This review contains minor spoilers for Star Trek: Strange New Worlds: Season 1 Episode 2, “Children of the Comet.”
It’s Uhura’s time to shine! After appearing in three seasons of the original series and nine films, Nyota Uhura’s backstory and character take center stage in an authentic and heartwarming way in Star Trek: Strange New Worlds episode two, “Children of the Comet.”
Nichelle Nichols is an essential element of what makes Star Trek: The Original Series iconic. Her Uhura was never given much of a backstory because the original series focuses heavily on the trio of Kirk (William Shatner), Spock (Leonard Nimoy), and McCoy (DeForest Kelley). One of the promises of Strange New Worlds was to explore and develop the character of Uhura like never before, and I think the episode truly delivers on that promise. Uhura has a long way to go before we see her as the officer she is in the original series, but Celia Rose Gooding earnestly portrays the character’s trademark warmth, intelligence, and excitement over the unknown.
“Children of the Comet” pushes Uhura to the forefront of the episode.
There’s a vulnerability to Gooding’s Uhura; she’s a cadet who is still cultivating her confidence and questioning her role in Starfleet. The episode allows Uhura to beautifully put her linguistic skills and musical talents to use during her first away mission with an emotional payoff by the episode’s end. The away mission in question not only serves as the dramatic pull for the episode but also continues building on the arcs of characters like Captain Christopher Pike (Anson Mount), Spock (Ethan Peck), and La’an (Christina Chong). Even though this episode focuses heavily on Uhura, the other characters are given small moments of growth and development as they question their beliefs and grapple with ideas surrounding destiny, galactic politics, and faith.
Uhura isn’t the only familiar element re-examined.
The basic premise of the episode follows Captain Pike and the crew of the Enterprise as they try to stop a comet mysteriously protected by force shields from colliding with a planet and killing millions without interfering with the Prime Directive. It’s a dilemma we’ve seen depicted in Trek before, especially in episodes of The Next Generation and Voyager.
While Strange New World‘s pilot episode explored the Prime Directive explicitly, “Children of the Comet” explores the concept by challenging not only what the Prime Directive represents but also how it’s been used in Trek in the past. Throughout the franchise, the idea of the Prime Directive suggests culture develops in a predetermined manner and a failure to advance indicates societal issues. The dividing line between whether a culture is ready to join Starfleet and “advance” basically comes down to warp drive; if you have it, your society is enlightened (unless they use it to construct a weapon of mass destruction) if you don’t, your society is considered weak and susceptible to manipulation from outside forces.
In theory, this is why the Prime Directive exists: to protect cultures until they are ready and to keep Starfleet from abusing their power and interfering in a civilization’s progression. Unfortunately, when that civilization is threatened by a mass extinction event seemingly perpetrated by outside forces, the response from Starfleet is often “this is pre-determined and the civilization is meant to die.”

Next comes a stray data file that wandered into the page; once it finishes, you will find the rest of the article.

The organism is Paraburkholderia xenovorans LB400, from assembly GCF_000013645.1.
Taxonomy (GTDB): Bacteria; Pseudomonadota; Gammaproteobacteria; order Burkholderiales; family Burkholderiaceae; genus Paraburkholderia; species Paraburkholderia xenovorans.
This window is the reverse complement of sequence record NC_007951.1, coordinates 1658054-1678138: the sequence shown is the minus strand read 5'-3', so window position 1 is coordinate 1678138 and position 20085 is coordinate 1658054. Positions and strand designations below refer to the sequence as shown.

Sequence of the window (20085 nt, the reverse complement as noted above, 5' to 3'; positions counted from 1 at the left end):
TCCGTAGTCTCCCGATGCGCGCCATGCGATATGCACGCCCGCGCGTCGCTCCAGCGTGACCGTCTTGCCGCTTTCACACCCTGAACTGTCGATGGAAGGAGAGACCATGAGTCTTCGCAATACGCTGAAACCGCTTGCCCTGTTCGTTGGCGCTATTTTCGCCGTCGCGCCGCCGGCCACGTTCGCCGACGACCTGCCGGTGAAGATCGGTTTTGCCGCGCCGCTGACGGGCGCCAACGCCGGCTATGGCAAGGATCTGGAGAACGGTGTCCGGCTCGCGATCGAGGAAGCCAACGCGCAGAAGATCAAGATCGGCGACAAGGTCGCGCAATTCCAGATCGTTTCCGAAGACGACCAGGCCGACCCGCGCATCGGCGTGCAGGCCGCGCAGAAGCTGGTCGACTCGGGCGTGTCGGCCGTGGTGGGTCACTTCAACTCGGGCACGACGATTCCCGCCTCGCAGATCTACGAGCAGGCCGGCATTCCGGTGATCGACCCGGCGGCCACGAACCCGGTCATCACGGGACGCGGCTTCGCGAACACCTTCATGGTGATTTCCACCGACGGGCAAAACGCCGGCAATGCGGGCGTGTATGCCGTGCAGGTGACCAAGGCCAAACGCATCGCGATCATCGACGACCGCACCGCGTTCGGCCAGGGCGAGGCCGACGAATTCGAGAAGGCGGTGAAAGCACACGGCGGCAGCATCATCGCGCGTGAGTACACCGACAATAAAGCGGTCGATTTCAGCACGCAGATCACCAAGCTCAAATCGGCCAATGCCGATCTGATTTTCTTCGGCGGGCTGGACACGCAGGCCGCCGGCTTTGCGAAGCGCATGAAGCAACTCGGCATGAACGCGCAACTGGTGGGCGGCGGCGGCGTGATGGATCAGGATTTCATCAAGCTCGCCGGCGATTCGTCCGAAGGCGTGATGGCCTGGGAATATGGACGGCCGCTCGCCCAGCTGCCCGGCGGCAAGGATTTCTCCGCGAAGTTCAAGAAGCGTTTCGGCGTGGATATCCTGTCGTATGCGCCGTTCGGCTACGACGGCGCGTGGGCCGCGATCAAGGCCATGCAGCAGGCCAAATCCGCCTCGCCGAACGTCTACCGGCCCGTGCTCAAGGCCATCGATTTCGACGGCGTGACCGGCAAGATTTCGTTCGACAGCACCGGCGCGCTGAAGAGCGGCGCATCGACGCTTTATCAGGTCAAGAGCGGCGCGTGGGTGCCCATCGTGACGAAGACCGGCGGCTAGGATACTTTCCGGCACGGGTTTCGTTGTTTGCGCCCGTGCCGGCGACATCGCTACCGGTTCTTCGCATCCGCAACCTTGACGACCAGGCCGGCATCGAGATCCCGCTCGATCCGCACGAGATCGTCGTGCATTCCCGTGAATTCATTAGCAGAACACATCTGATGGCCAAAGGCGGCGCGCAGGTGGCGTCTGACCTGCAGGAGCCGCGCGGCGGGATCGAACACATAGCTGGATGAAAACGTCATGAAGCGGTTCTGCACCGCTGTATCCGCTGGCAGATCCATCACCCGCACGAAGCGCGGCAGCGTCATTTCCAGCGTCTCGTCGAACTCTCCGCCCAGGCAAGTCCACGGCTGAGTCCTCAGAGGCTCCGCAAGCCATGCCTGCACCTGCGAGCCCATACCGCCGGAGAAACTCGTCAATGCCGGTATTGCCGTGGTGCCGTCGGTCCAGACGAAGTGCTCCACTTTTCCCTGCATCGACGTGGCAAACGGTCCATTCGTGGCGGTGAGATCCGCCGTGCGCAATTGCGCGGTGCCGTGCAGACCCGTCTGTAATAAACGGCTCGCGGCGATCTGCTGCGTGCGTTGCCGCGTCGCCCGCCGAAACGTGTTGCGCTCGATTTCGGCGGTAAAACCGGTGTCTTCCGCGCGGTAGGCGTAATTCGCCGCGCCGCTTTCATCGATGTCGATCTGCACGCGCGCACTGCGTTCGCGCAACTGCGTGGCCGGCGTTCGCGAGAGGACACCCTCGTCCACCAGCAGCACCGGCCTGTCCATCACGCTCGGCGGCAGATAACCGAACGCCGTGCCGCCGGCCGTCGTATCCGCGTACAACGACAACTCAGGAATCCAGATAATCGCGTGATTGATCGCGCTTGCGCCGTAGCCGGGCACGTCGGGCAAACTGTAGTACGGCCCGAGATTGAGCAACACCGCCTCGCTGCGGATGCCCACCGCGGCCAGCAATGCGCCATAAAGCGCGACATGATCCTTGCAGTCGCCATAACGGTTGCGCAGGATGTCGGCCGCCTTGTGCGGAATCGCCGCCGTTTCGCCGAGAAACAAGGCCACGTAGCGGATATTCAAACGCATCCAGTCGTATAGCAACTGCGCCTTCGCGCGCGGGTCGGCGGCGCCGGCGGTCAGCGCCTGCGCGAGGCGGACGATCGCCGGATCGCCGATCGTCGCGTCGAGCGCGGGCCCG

This episode does a great job deconstructing the Prime Directive with Pike reminding his crew that even though they do not interfere with other worlds, they won’t let millions die.
Pre-determination also ties in with Pike’s arc throughout the episode as he grapples with the knowledge of his impending fate. He knows the names of the specific Starfleet officers he will save in ten years, but he also knows this brave act will have consequences requiring significant adjustment. Through conversations with Number One (Rebecca Romijn) Pike wonders if his fate is written while Number One pushes back against this, arguing that it was only a “potential future” he saw back in Star Trek: Discovery. The episode’s closing moment as Pike looks at the pictures of the people he will save in ten years and memorizes their names brought tears to my eyes. What a beautiful moment.
Final Thoughts and Musings
There’s so much to enjoy in this episode. I loved the examinations of Uhura and Pike, the deconstruction of the Prime Directive, the planet-of-the-week, and the small character moments sprinkled throughout the episode which makes the crew feel like living, breathing beings even when they aren’t onscreen. I love how Uhura’s advice to Spock also beautifully pays off by the episode’s end; both characters are brutally honest with one another in a way that carefully builds up their decades-long friendship.
I love how much of a weirdo Nurse Chapel is. Jess Bush shines in the role. She’s quickly becoming one of my favorite characters and the episode also hints at her future crush on Spock.
Uhura’s musical talents bring so much heart to the episode. I also liked Spock’s point about the relationship between math and music.
While he appeared at the end of the pilot episode, the new chief engineer of the Enterprise, Hemmer (Bruce Horak) plays a larger role in “Children of the Comet.” He’s a member of the Aenar, a subspecies of Andorians who appeared in the fourth season of Star Trek: Enterprise.
Star Trek: Strange New Worlds is streaming now on Paramount+.
What did you think of the episode? Let me know in the comments. For all things Star Trek and pop culture, check out my website. Stay nerdy!